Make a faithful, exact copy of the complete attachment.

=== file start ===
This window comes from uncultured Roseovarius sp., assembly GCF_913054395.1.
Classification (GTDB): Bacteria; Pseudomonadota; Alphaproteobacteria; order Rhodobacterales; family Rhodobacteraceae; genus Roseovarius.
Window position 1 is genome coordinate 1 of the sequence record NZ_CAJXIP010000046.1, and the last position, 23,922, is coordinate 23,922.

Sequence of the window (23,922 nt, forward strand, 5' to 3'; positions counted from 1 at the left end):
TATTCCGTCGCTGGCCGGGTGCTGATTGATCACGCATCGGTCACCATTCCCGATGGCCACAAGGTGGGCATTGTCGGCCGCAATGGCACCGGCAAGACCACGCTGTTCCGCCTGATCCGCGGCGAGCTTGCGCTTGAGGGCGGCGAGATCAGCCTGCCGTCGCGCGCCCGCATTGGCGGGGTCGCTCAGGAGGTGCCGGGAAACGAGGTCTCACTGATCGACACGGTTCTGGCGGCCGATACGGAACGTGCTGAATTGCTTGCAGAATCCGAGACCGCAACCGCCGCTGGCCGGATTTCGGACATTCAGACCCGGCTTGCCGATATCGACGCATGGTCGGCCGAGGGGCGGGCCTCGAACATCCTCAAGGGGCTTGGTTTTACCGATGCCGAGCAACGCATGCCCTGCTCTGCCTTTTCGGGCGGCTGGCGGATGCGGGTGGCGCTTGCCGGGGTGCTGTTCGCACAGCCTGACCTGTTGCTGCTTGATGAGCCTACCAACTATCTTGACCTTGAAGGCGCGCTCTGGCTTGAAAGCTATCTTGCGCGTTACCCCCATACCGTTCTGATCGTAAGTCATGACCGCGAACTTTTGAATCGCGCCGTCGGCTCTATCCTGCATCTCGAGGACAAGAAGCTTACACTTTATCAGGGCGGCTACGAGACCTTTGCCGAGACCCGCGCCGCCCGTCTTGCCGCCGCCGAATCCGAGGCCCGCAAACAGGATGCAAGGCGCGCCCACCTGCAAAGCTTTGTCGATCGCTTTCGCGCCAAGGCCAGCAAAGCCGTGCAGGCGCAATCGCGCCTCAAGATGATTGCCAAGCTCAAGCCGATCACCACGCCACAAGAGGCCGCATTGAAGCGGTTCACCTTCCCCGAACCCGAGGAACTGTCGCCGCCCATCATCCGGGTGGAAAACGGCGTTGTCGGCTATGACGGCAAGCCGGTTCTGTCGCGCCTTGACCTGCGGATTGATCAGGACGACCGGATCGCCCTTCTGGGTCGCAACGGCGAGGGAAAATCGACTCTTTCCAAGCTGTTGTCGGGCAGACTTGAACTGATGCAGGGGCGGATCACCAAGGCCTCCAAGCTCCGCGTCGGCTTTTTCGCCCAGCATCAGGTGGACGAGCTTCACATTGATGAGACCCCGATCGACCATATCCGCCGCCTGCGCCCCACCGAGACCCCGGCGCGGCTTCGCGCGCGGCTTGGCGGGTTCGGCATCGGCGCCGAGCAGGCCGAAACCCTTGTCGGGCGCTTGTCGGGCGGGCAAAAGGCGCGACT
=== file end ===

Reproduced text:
This window comes from uncultured Roseovarius sp., assembly GCF_913054395.1.
Classification (GTDB): Bacteria; Pseudomonadota; Alphaproteobacteria; order Rhodobacterales; family Rhodobacteraceae; genus Roseovarius.
Window position 1 is genome coordinate 1 of the sequence record NZ_CAJXIP010000046.1, and the last position, 23,922, is coordinate 23,922.

Sequence of the window (23,922 nt, forward strand, 5' to 3'; positions counted from 1 at the left end):
TATTCCGTCGCTGGCCGGGTGCTGATTGATCACGCATCGGTCACCATTCCCGATGGCCACAAGGTGGGCATTGTCGGCCGCAATGGCACCGGCAAGACCACGCTGTTCCGCCTGATCCGCGGCGAGCTTGCGCTTGAGGGCGGCGAGATCAGCCTGCCGTCGCGCGCCCGCATTGGCGGGGTCGCTCAGGAGGTGCCGGGAAACGAGGTCTCACTGATCGACACGGTTCTGGCGGCCGATACGGAACGTGCTGAATTGCTTGCAGAATCCGAGACCGCAACCGCCGCTGGCCGGATTTCGGACATTCAGACCCGGCTTGCCGATATCGACGCATGGTCGGCCGAGGGGCGGGCCTCGAACATCCTCAAGGGGCTTGGTTTTACCGATGCCGAGCAACGCATGCCCTGCTCTGCCTTTTCGGGCGGCTGGCGGATGCGGGTGGCGCTTGCCGGGGTGCTGTTCGCACAGCCTGACCTGTTGCTGCTTGATGAGCCTACCAACTATCTTGACCTTGAAGGCGCGCTCTGGCTTGAAAGCTATCTTGCGCGTTACCCCCATACCGTTCTGATCGTAAGTCATGACCGCGAACTTTTGAATCGCGCCGTCGGCTCTATCCTGCATCTCGAGGACAAGAAGCTTACACTTTATCAGGGCGGCTACGAGACCTTTGCCGAGACCCGCGCCGCCCGTCTTGCCGCCGCCGAATCCGAGGCCCGCAAACAGGATGCAAGGCGCGCCCACCTGCAAAGCTTTGTCGATCGCTTTCGCGCCAAGGCCAGCAAAGCCGTGCAGGCGCAATCGCGCCTCAAGATGATTGCCAAGCTCAAGCCGATCACCACGCCACAAGAGGCCGCATTGAAGCGGTTCACCTTCCCCGAACCCGAGGAACTGTCGCCGCCCATCATCCGGGTGGAAAACGGCGTTGTCGGCTATGACGGCAAGCCGGTTCTGTCGCGCCTTGACCTGCGGATTGATCAGGACGACCGGATCGCCCTTCTGGGTCGCAACGGCGAGGGAAAATCGACTCTTTCCAAGCTGTTGTCGGGCAGACTTGAACTGATGCAGGGGCGGATCACCAAGGCCTCCAAGCTCCGCGTCGGCTTTTTCGCCCAGCATCAGGTGGACGAGCTTCACATTGATGAGACCCCGATCGACCATATCCGCCGCCTGCGCCCCACCGAGACCCCGGCGCGGCTTCGCGCGCGGCTTGGCGGGTTCGGCATCGGCGCCGAGCAGGCCGAAACCCTTGTCGGGCGCTTGTCGGGCGGGCAAAAGGCGCGACT